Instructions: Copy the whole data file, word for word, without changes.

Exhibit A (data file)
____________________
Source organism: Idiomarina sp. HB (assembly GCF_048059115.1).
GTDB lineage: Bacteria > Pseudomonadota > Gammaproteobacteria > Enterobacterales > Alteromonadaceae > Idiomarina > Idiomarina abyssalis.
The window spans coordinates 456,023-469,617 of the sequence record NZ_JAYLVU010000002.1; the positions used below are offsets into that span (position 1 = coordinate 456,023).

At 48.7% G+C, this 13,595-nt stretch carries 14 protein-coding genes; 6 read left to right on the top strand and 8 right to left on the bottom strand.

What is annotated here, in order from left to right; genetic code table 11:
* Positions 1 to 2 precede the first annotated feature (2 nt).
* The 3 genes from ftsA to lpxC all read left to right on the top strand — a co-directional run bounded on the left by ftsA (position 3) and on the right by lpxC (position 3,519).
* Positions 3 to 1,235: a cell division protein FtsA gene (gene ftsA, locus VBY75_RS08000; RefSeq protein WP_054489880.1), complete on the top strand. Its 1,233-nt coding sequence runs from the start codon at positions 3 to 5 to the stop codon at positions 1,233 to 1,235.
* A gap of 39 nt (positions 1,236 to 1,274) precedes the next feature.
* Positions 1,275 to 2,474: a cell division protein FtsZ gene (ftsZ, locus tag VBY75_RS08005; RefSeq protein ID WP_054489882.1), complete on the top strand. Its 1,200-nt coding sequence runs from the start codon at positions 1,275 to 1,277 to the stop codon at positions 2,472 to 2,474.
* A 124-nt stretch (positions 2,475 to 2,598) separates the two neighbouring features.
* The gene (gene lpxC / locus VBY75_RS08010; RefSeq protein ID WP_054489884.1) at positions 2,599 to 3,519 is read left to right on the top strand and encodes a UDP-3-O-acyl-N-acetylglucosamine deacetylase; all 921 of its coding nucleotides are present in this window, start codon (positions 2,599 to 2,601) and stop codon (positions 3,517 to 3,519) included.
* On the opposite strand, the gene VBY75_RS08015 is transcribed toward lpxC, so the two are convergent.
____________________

Source organism: Idiomarina sp. HB (assembly GCF_048059115.1).
GTDB lineage: Bacteria > Pseudomonadota > Gammaproteobacteria > Enterobacterales > Alteromonadaceae > Idiomarina > Idiomarina abyssalis.
The window spans coordinates 456,023-469,617 of the sequence record NZ_JAYLVU010000002.1; the positions used below are offsets into that span (position 1 = coordinate 456,023).

At 48.7% G+C, this 13,595-nt stretch carries 14 protein-coding genes; 6 read left to right on the top strand and 8 right to left on the bottom strand.

What is annotated here, in order from left to right; genetic code table 11:
* Positions 1 to 2 precede the first annotated feature (2 nt).
* The 3 genes from ftsA to lpxC all read left to right on the top strand — a co-directional run bounded on the left by ftsA (position 3) and on the right by lpxC (position 3,519).
* Positions 3 to 1,235: a cell division protein FtsA gene (gene ftsA, locus VBY75_RS08000; RefSeq protein WP_054489880.1), complete on the top strand. Its 1,233-nt coding sequence runs from the start codon at positions 3 to 5 to the stop codon at positions 1,233 to 1,235.
* A gap of 39 nt (positions 1,236 to 1,274) precedes the next feature.
* Positions 1,275 to 2,474: a cell division protein FtsZ gene (ftsZ, locus tag VBY75_RS08005; RefSeq protein ID WP_054489882.1), complete on the top strand. Its 1,200-nt coding sequence runs from the start codon at positions 1,275 to 1,277 to the stop codon at positions 2,472 to 2,474.
* A 124-nt stretch (positions 2,475 to 2,598) separates the two neighbouring features.
* The gene (gene lpxC / locus VBY75_RS08010; RefSeq protein ID WP_054489884.1) at positions 2,599 to 3,519 is read left to right on the top strand and encodes a UDP-3-O-acyl-N-acetylglucosamine deacetylase; all 921 of its coding nucleotides are present in this window, start codon (positions 2,599 to 2,601) and stop codon (positions 3,517 to 3,519) included.
* On the opposite strand, the gene VBY75_RS08015 is transcribed toward lpxC, so the two are convergent.